Case Study: U.S. DOT Inspector General Report – What Safety Role of Major Airline for Affiliated Regional or Commuter Carrier?

Last week’s “New Rules & Decisions” referenced a report by the U.S. DOT Inspector General pertaining to code sharing and sharing of safety-related information between large airlines and their often-smaller regional affiliates with the key conclusion: 

“FAA does not have procedures to advance the Agency’s commitment to ensure the same level of safety between mainline air carriers and their code share partners. As part of the Call to Action, FAA officials stated that mainline air carriers should find specific ways to ensure that their partner carriers implement the most effective safety practices.” 

Following the 2009 Colgan crash the general question of commuter or regional airline safety in comparison with legacy or trunk airlines has been acute.

Following the release of the Inspector General Report earlier in February, Mike Rioux of the JDA Aviation Technology Solutions blog provides extensive explanation on the background of the relationship between larger major carrier and their regional affiliates.

Legal take-away:

As the JDA blog post makes clear: “There are no regulations mandating that major air carriers audit or perform safety oversight of their US code share partners – that is the FAA’s responsibility.”

Practical take-away: 

Based on my own discussions with people who are airline pilots or a member of the plaintiff’s tort bar – this question of commuter airline safety is by no means diminished 4 years after the Colgan accident.

AVIATION / “Prohibition on Personal Use of Electronic Devices on the Flight Deck”.

January 14, 2013, Notice of Proposed Rulemaking.

“The proposed rule would prohibit flightcrew members in operations under part 121 from using a personal wireless communications device or laptop computer for personal use while at their duty station on the flight deck while the aircraft is being operated. This rule, which conforms FAA regulations with recent legislation, is intended to ensure that certain non-essential activities do not contribute to the challenge of task management on the flight deck or a loss of situational awareness due to attention to non-essential tasks.”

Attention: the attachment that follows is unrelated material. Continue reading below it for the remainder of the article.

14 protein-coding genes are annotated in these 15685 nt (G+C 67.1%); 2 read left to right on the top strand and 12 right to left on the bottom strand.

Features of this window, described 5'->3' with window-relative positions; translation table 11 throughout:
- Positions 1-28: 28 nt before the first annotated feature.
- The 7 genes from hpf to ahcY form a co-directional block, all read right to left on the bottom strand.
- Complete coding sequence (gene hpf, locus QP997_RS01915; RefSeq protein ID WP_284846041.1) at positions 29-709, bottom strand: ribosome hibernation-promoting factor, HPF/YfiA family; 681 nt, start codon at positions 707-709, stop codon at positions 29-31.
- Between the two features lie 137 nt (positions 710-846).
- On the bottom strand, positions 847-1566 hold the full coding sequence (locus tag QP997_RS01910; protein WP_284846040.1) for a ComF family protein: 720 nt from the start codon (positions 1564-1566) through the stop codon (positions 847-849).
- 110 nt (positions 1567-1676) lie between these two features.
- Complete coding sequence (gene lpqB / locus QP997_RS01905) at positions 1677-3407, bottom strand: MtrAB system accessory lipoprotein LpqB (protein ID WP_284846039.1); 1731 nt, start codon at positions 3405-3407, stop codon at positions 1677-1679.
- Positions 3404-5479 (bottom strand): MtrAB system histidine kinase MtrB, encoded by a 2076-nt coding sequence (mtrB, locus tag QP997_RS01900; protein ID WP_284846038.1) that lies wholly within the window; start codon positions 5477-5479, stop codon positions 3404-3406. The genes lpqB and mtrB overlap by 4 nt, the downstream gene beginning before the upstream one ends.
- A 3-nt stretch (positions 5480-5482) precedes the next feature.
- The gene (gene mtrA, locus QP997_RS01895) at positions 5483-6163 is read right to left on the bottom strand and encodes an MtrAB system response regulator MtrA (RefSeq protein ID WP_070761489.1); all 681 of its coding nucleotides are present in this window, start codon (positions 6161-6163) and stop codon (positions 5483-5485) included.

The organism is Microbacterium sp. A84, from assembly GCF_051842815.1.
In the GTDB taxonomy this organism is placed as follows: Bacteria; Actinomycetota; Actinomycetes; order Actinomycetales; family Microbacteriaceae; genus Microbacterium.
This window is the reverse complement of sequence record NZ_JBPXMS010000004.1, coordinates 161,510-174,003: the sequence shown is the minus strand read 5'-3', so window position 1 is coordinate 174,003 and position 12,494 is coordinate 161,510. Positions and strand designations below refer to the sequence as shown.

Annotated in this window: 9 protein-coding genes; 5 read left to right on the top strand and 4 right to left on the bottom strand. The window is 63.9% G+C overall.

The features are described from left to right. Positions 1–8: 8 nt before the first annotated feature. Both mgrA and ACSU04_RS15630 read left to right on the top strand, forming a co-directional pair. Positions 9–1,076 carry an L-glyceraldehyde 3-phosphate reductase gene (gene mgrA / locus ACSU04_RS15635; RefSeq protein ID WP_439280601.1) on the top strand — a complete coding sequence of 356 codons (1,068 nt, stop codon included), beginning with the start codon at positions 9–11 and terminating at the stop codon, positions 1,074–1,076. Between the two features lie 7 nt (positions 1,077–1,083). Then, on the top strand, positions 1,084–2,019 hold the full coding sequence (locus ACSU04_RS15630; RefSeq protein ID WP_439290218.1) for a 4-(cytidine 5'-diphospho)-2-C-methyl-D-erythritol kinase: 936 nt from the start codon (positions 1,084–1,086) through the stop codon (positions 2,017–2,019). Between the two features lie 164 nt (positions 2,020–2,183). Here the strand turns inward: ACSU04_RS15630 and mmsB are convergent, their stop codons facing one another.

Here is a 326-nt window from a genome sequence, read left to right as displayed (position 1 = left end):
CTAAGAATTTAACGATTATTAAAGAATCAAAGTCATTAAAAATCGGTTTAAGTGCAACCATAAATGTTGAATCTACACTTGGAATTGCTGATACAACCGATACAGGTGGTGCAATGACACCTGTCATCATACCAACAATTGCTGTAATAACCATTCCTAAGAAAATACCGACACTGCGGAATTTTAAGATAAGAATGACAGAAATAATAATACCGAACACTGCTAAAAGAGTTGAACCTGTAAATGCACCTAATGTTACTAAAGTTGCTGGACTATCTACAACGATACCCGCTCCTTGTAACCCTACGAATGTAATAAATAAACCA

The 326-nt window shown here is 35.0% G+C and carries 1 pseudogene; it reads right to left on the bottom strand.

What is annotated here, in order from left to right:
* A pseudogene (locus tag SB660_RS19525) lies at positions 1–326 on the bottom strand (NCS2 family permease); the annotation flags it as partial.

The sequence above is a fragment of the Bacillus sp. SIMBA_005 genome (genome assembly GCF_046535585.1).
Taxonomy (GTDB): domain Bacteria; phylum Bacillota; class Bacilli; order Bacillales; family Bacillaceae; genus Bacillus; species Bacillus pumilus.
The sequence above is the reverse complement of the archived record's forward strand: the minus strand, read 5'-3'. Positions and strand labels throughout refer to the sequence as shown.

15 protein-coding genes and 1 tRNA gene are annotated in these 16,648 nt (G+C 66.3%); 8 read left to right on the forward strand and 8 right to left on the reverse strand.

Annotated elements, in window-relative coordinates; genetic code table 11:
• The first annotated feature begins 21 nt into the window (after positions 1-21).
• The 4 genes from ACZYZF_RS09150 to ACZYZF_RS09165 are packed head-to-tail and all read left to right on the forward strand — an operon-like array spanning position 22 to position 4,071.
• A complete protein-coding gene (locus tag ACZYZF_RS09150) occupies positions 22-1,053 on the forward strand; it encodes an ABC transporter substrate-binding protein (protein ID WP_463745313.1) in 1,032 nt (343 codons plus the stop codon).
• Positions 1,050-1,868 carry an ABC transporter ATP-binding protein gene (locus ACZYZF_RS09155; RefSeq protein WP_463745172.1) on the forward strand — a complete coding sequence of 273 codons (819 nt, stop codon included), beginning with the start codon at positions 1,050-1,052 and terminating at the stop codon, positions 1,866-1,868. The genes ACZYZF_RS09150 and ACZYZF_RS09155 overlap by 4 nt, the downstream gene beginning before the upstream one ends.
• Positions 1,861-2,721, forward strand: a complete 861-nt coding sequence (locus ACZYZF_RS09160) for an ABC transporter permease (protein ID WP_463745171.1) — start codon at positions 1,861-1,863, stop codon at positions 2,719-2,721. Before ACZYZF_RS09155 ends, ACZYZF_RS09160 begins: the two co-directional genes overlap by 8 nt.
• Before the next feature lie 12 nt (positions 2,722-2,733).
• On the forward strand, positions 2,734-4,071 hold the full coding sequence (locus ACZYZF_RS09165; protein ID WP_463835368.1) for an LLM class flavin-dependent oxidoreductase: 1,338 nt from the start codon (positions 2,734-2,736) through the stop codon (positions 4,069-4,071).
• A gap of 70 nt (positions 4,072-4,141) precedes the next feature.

AVIATION / FAA issues revised regulatory analysis to new (as of a year ago) flight crew duty and rest regulation that apply to Part 121 (passenger airline) operations, and allow application to cargo-only on a voluntary opt-in basis. Meanwhile litigation to strike down new rule continues in DC Circuit.

Who is affected? Mandatory for all Part 121 certificate holders and their flight crews. Voluntary for those cargo-only operations who “opt in” with the FAA for voluntary compliance.

(December 12, 2012, Availability Of Initial Supplemental Regulatory Impact Analysis ):

This is a release of analysis by the FAA to head off a courtroom defeat of the FAA’s rule on flight crew duty and rest requirements issued a year ago. Continue reading